How to protect your child from predators

Child predators do not want you to know this information. They have a specific way of targeting not only your children, but you as parents as well. They operate in a specific pattern and rarely deviate from it. By learning how they work, you can recognize them and stop them from harming your children.

Remember, molesters are predators. They stalk and hunt our children. We want you to know what they do and how they do it so that you can arm yourself with knowledge.

Child molesters do something called grooming. Grooming is how a predator develops a friendship with the child, creating a bond, preparing them for sexual assault. Predators start by choosing the parents. They will push the boundaries of acceptable behavior to test parents and see if they can take advantage of them. They literally seduce the parents into allowing them access to their children. By charming parents and gaining their trust, the predator gains access to the family and is not suspected of inappropriate behavior.

Molesters are liars. They lie because they can and because their victims want to believe them. They create a false image within a community. By ‘charming’ the adults to believe they are a good and decent person, they have created protection for themselves if they are ever accused. This is called image management. It is planned out very carefully, and it is all a lie to get you to trust them.

Don’t give these predators power over you by accepting their lies. They rely on the embarrassment of talking about child molestation. They know that most people won’t bring the subject up. They use this to their advantage. Don’t let them.

A child molester can be anyone- man or woman, young or old, married or single. Just because a man has sex with his wife, doesn’t mean he won’t try to have sex with a child. Because these predators vary in appearance, you must look closely at their behavior in order to recognize them for what they are.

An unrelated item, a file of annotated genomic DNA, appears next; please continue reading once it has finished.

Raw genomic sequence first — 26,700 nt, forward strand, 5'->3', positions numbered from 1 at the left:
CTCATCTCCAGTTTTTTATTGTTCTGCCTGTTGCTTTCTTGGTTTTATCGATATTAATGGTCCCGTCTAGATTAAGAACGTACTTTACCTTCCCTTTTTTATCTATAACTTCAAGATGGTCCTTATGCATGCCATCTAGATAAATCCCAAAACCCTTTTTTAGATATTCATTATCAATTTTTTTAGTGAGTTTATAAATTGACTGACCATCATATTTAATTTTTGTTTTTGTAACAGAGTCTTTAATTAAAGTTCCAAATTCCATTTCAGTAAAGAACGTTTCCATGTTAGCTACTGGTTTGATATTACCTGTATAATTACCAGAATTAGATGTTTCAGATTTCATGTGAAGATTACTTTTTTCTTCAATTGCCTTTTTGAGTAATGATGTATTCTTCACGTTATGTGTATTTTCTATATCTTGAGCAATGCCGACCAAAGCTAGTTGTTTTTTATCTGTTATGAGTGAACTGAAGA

After a molester is exposed, it is common for adults to say things like, “He was the last guy I would suspect to do something like this.” Molesters become friends to adults, helping them out, being friendly and nice, and just doing things that friends would do. They don’t do this out of kindness; they do this to get to your children.

Once a molester is confronted, they will not only continue to abuse, but they will become defensive to the point of threatening the accuser. This is where the image management comes in to play. By creating an untarnished image, the predator has convinced the community that he is innocent and the accuser (victim) is lying and trying to destroy his pristine image.

Most molestation’s are ‘explained away’ with excuses. Knowing these excuses can help you recognize how these predators operate.

Misunderstanding-

“She was trying to put on her bathing suit and needed help.”
“He complained of being sore. I was just checking him to make sure he was ok.”

Medical Reasons-

“He felt like he had a temperature. I was just checking him. I wasn’t doing anything wrong.”

Deferring the Blame-

“Her parents never did like me. They are just saying these horrible things about me to keep me away from my children.”

Personal Hygiene-

“I was giving him a bath. I wasn't doing anything wrong.”

Sex Education-

“She was just curious and asked me some questions. I was explaining the birds and the bees.”
"He asked me a question and didn't understand what I said, so I was just showing him."

How can you protect your children?

Talk to your kids - Parents are one of the single most effective tools in the fight against child sexual abuse. This may be an uncomfortable subject, but remember, you aren’t talking about sex, you’re talking about personal safety. You can use other safety issues as a ‘lead in’ to this topic.

Read to your kids – Sit down and read about safety. You don’t even need a book. Set time aside to sit down and have a discussion.

Listen to your kids – Dictating, preaching, demanding, are all negative ways to talk to your kids. Even very young children need to be able to tell you their feelings, thoughts and fears. Make sure that you take the time to listen to your children.

Teach your kids – Teach them to trust their own feelings and instincts. Tell them it’s ok to say “no” and to be rude to people in order to protect themselves. Teach them about “good touch, bad touch”. Bad touch is where their bathing suit covers them. Make sure your children know to tell you if something does happen, or even if someone just makes them feel uncomfortable. Keeping secrets is not only wrong, but dangerous. If you don’t teach these things to your children, then you are leaving them open for the predators to teach them whatever they want.

Watch your kids – Keep a watchful eye on your children. Kids get distracted and often don’t think about dangers until it’s too late. Know where your kids are, what they are doing, and who they are doing it with at all times.